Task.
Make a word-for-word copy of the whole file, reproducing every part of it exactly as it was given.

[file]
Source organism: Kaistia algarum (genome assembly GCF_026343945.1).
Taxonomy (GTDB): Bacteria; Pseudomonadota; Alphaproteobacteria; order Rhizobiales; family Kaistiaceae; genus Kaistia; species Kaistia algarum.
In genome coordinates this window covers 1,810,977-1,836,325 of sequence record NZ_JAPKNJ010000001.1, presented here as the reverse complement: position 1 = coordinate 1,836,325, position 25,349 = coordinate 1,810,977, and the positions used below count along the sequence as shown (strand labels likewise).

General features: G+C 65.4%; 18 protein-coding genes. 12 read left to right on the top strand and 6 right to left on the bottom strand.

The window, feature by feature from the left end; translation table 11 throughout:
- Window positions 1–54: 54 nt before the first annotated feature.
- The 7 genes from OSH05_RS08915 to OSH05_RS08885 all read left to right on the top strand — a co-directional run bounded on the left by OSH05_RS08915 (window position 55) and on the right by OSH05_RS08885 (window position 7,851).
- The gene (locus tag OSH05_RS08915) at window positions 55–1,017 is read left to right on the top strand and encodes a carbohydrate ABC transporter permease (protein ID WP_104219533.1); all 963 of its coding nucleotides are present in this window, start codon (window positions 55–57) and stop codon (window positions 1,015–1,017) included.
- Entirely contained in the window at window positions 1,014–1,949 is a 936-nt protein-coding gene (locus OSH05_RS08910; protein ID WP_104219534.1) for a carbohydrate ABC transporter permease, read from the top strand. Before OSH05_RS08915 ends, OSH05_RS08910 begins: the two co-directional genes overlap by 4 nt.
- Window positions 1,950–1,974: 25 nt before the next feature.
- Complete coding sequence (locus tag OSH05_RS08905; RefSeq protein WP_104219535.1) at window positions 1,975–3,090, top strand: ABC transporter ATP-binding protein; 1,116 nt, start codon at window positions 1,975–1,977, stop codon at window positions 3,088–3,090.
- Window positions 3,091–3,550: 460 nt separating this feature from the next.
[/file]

Source organism: Kaistia algarum (genome assembly GCF_026343945.1).
Taxonomy (GTDB): Bacteria; Pseudomonadota; Alphaproteobacteria; order Rhizobiales; family Kaistiaceae; genus Kaistia; species Kaistia algarum.
In genome coordinates this window covers 1,810,977-1,836,325 of sequence record NZ_JAPKNJ010000001.1, presented here as the reverse complement: position 1 = coordinate 1,836,325, position 25,349 = coordinate 1,810,977, and the positions used below count along the sequence as shown (strand labels likewise).

General features: G+C 65.4%; 18 protein-coding genes. 12 read left to right on the top strand and 6 right to left on the bottom strand.

The window, feature by feature from the left end; translation table 11 throughout:
- Window positions 1–54: 54 nt before the first annotated feature.
- The 7 genes from OSH05_RS08915 to OSH05_RS08885 all read left to right on the top strand — a co-directional run bounded on the left by OSH05_RS08915 (window position 55) and on the right by OSH05_RS08885 (window position 7,851).
- The gene (locus tag OSH05_RS08915) at window positions 55–1,017 is read left to right on the top strand and encodes a carbohydrate ABC transporter permease (protein ID WP_104219533.1); all 963 of its coding nucleotides are present in this window, start codon (window positions 55–57) and stop codon (window positions 1,015–1,017) included.
- Entirely contained in the window at window positions 1,014–1,949 is a 936-nt protein-coding gene (locus OSH05_RS08910; protein ID WP_104219534.1) for a carbohydrate ABC transporter permease, read from the top strand. Before OSH05_RS08915 ends, OSH05_RS08910 begins: the two co-directional genes overlap by 4 nt.
- Window positions 1,950–1,974: 25 nt before the next feature.
- Complete coding sequence (locus tag OSH05_RS08905; RefSeq protein WP_104219535.1) at window positions 1,975–3,090, top strand: ABC transporter ATP-binding protein; 1,116 nt, start codon at window positions 1,975–1,977, stop codon at window positions 3,088–3,090.
- Window positions 3,091–3,550: 460 nt separating this feature from the next.